Although Burke was born and raised in the area on small family farms, he never has been accepted as warmly as his predecessor, Bishop John Paul. He was born in Richland Center, Wis., about 50 miles away, and grew up in Stratford, about 130 miles away, before finally coming to La Crosse as a seminarian and priest.
Up close, Burke is a warm, approachable man, say those who have worked with him. But in public, they admit, he has a formal style that makes him less approachable than the previous bishop.
"With Bishop Paul, you could say, 'Bishop, come over for a drink,' " said Tom Wirkus, 70, a retired University of Wisconsin professor who once judged Burke in a speaking contest when he was in high school. "I wouldn't begin to say that with Bishop Burke."
While Burke's public demeanor has made him seem less approachable to some parishioners, it is his decisions that have caused consternation at times among those in his diocese.
Building a shrine
Aside from pulling out of CROP Walk, probably the biggest controversy occurred three years ago when he chose to build a $25 million shrine to Our Lady of Guadalupe.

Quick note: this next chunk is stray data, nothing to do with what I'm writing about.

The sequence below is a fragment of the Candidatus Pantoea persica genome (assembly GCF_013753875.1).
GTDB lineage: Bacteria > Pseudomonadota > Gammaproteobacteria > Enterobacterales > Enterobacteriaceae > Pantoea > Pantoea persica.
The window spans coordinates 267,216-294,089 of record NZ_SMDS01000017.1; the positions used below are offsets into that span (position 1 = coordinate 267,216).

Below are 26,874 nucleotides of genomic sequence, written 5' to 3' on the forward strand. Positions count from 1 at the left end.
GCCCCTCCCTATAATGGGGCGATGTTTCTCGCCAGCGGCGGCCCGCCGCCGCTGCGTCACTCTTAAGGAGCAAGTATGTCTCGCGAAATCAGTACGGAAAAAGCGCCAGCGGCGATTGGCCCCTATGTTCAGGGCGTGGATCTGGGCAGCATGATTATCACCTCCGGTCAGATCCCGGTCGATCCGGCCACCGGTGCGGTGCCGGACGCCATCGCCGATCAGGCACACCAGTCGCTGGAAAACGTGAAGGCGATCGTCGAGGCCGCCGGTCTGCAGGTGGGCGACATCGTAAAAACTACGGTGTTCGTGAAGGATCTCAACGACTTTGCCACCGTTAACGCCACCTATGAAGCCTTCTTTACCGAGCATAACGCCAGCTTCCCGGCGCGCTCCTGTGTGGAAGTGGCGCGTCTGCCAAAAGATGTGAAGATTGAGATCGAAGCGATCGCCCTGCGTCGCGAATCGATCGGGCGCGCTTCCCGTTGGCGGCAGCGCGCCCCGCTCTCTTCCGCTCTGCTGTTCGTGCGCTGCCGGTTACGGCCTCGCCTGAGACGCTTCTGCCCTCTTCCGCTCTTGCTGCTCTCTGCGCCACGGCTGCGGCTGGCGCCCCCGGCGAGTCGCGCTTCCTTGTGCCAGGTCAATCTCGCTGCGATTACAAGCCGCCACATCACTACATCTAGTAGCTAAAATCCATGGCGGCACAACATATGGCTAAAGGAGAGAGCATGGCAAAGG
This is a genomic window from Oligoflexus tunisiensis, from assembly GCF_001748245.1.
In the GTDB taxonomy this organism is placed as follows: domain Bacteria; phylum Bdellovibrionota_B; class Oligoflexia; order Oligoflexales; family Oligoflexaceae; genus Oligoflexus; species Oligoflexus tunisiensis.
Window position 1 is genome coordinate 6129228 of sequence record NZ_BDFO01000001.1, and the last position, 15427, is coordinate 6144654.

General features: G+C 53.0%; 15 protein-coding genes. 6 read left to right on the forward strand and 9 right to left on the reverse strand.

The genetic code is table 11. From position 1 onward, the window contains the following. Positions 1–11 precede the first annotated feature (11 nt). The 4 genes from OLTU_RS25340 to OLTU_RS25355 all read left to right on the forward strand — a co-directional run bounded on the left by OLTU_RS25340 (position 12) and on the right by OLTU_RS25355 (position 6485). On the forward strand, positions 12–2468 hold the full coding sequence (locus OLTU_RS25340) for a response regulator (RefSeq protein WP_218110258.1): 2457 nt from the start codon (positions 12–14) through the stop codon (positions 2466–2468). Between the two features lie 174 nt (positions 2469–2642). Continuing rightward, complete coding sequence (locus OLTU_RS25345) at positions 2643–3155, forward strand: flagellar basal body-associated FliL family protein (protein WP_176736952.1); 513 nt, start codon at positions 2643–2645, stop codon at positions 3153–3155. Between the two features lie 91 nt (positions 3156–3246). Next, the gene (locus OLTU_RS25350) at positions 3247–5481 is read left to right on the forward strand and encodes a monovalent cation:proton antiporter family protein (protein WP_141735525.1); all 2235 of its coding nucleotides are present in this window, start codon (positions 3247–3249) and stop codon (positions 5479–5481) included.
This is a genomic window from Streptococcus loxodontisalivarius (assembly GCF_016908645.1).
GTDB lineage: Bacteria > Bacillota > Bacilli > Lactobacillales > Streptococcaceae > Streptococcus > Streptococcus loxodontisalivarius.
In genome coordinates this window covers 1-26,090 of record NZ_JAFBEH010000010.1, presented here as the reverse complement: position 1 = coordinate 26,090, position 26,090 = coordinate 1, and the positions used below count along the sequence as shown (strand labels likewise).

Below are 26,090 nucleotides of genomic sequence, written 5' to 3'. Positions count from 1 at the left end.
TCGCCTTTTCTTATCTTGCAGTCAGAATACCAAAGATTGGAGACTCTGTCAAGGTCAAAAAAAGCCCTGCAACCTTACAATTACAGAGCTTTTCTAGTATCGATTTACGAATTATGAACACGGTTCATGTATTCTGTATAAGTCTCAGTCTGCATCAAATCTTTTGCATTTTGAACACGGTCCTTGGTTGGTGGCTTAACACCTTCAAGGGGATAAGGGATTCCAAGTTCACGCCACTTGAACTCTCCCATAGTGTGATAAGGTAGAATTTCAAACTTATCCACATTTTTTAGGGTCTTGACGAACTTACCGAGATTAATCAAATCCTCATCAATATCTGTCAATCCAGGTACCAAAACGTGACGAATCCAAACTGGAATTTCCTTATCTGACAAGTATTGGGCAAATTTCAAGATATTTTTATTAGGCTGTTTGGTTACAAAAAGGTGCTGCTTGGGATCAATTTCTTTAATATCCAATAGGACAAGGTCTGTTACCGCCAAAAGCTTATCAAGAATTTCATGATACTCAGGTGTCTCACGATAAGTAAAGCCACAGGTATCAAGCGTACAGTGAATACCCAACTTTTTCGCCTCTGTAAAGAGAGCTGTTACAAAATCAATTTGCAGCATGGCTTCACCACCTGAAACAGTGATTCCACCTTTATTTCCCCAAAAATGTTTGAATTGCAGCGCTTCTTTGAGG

Burke, who annually travels on pilgrimages to other countries, announced in 2000 that he wanted to build a shrine to a vision of the Virgin Mary that appeared to a Mexican in 1531.
The proposed shrine included a 350-seat church, a restaurant and a gift shop to be tucked away on 80 acres of rolling hills given to the diocese six miles south of downtown La Crosse. Burke said the shrine was an appropriate response to the pope's call for spiritual renewal as the church entered the new millennium.
All of the money, Burke guaranteed parishioners, would come from outside donors. None of the money would come from the diocese's funds.